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Michael Phelps breaks record for most Olympic medals with gold in 4x200-meter freestyle relay

On the night in which Michael Phelps ascended to a truly Olympian peak, he never seemed closer to the ground.

The machine-like swimmer, who seemed to run on motor rather than muscle and scooped up medals by the handful, had become an actual human being, one whose less than golden perfection made the victories that much sweeter when they came as they did on Tuesday night.

"This has been an amazing ride," Phelps said almost pensively Tuesday night, when he won the 19th medal that made him the most-decorated Olympic athlete ever.

"It was a cool feeling. I'm sure I'll be able to put it more in words once we get through the meet and then probably down the road," Phelps said of how on Tuesday he first tied and then surpassed the 48-year-old record for most Olympic medals previously held by Soviet-era gymnast Larisa Latynina.

The race that allowed him to surpass Latynina's 18 medals, the 4 X 200-meter freestyle relay he anchored, was won quite easily. But what perhaps was most impressive was that it came about an hour after he suffered a heartbreaking, second-place finish by .05 of a second in his signature event, the 200-meter butterfly.

"I have never been prouder of him," his longtime coach Bob Bowman said, his eyes reddened from the emotion of the night, seeing how the now 27-year-old Baltimore swimmer swallowed his anger and disappointment and rallied to the next race. The younger Phelps, Bowman said, may not have been able to do that.

No one has ever dominated the Games as Phelps has, become its veritable face really, and yet on this night he seemed eager to talk about other swimmers. He has always said that his primary goal has been to elevate his sport, and it is clear that in many ways he has done that. There are swimmers who, indeed, wanted to be like Mike and they are now his teammates, and competitors.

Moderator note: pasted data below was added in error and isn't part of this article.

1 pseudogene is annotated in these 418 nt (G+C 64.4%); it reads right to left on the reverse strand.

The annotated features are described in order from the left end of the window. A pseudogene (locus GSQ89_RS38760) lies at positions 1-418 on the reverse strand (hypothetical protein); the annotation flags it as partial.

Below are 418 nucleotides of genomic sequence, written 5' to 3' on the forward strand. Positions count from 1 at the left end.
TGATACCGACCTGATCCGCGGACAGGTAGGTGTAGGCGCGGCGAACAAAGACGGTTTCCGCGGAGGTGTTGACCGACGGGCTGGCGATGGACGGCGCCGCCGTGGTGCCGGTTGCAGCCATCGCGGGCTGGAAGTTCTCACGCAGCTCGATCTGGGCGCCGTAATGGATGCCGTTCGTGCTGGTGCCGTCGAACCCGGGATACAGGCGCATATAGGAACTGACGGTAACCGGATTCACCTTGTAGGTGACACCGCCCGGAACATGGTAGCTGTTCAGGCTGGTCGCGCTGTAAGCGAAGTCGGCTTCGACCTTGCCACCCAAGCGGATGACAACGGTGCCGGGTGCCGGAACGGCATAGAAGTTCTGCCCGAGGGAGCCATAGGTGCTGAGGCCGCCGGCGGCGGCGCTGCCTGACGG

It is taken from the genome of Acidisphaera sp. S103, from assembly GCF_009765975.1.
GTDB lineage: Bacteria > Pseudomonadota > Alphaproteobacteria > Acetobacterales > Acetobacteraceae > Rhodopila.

The first thing Phelps said after winning the relay gold medal Tuesday night, huddled on the pool deck with the three other swimmers, was thank you.

"I thanked them for being able to allow me to have this moment," he said. When they gathered on the medal platform, he had one more message for them.

""Sorry boys, I'm not going to be singing this with you guys," he said of the anthem that would be played. "There are too many emotions that are going on, I'm never going to be able to get a word out. I tried to hold myself together as much as I could, my eyes were getting watery."

Part of that emotion surely comes from seeing that the end is in sight. Three more events and he will close out a swimming career that surely won't be duplicated or surpassed soon -- if ever. Already, he has evolved into something of its elder stateman, the mentor to not just his own teammates, but all swimmers, everywhere.

Perhaps the most-touching part of an extraordinary night was the way Phelps, having just been beaten by South African swimmer Chad Le Clos, took the 20-year-old under his wing to navigate the medal ceremony. Le Clos, who as a 12-year-old watched Phelps win his first six gold medals and carries videos of his many races on his laptop, said that during the dream-like state he was in, Phelps told him to take it all in.

"Live the moment," he said Phelps told him as the older swimmer led him on the victory lap medalists take, showing him where to stop for the photographers and how to hold his new medal close to his face. "Enjoy it. It's special."

"Coming from him, it is special," Le Clos said.